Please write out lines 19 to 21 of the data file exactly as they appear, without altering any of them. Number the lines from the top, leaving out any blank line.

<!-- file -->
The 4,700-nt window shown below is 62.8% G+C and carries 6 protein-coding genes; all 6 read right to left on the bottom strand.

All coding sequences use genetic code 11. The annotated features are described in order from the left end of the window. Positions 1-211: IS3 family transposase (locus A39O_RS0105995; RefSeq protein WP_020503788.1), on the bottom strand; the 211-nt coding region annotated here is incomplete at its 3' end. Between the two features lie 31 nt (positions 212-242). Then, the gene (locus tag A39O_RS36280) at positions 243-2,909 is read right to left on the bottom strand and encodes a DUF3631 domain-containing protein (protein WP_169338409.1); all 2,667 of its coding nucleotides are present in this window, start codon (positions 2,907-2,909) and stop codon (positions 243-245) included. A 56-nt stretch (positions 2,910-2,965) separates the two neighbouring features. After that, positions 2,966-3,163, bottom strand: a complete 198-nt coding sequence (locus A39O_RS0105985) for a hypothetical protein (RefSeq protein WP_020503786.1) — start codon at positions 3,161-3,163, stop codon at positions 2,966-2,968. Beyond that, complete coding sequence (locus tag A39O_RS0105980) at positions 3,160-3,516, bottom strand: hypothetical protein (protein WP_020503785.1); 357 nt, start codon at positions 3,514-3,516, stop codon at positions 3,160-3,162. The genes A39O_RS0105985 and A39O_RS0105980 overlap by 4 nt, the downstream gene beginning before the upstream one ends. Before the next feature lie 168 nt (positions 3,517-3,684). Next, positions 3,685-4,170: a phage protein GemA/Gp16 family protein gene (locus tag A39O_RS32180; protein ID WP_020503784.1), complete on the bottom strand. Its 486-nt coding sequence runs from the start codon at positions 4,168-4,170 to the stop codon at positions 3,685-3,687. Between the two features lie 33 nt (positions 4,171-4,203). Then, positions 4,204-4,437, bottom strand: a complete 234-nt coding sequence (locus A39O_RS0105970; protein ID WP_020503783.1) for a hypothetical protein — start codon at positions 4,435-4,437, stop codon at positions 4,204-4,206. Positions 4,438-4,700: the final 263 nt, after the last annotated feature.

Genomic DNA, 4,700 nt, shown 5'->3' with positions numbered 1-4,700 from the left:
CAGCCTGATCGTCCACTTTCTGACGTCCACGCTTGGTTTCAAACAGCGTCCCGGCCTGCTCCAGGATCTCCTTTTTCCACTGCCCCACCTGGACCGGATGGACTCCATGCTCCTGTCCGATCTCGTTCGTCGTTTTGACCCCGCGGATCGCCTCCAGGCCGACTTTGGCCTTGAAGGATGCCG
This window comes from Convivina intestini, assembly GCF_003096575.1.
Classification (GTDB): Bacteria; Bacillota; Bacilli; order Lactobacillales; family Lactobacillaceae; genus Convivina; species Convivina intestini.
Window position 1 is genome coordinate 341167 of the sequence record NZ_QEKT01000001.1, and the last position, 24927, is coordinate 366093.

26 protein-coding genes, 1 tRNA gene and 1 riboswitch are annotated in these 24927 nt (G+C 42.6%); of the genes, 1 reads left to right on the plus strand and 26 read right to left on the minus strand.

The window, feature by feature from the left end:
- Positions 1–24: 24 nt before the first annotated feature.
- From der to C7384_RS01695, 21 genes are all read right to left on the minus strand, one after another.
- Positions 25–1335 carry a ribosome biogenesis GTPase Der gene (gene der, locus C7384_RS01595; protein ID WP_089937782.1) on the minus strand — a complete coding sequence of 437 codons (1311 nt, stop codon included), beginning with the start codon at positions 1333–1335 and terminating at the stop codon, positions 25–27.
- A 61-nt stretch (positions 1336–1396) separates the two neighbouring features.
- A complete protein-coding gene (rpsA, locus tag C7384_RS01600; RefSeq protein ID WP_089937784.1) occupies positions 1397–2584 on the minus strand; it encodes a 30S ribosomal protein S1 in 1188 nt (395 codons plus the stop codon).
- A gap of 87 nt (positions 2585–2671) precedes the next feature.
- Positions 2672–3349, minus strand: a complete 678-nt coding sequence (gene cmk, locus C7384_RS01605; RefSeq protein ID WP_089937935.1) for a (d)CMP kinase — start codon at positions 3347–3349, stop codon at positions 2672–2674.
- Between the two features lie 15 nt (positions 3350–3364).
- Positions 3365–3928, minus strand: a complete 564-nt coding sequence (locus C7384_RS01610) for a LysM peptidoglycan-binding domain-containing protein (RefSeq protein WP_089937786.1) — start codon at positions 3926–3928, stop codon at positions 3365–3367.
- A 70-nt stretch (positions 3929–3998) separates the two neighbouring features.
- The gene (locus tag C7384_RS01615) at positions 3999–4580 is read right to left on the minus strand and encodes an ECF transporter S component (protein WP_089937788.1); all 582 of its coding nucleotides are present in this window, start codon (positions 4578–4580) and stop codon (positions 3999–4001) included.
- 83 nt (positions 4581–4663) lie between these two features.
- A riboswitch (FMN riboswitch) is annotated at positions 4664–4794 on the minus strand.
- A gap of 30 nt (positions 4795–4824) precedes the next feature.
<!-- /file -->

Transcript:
- A 70-nt stretch (positions 3929–3998) separates the two neighbouring features.
- The gene (locus tag C7384_RS01615) at positions 3999–4580 is read right to left on the minus strand and encodes an ECF transporter S component (protein WP_089937788.1); all 582 of its coding nucleotides are present in this window, start codon (positions 4578–4580) and stop codon (positions 3999–4001) included.
- 83 nt (positions 4581–4663) lie between these two features.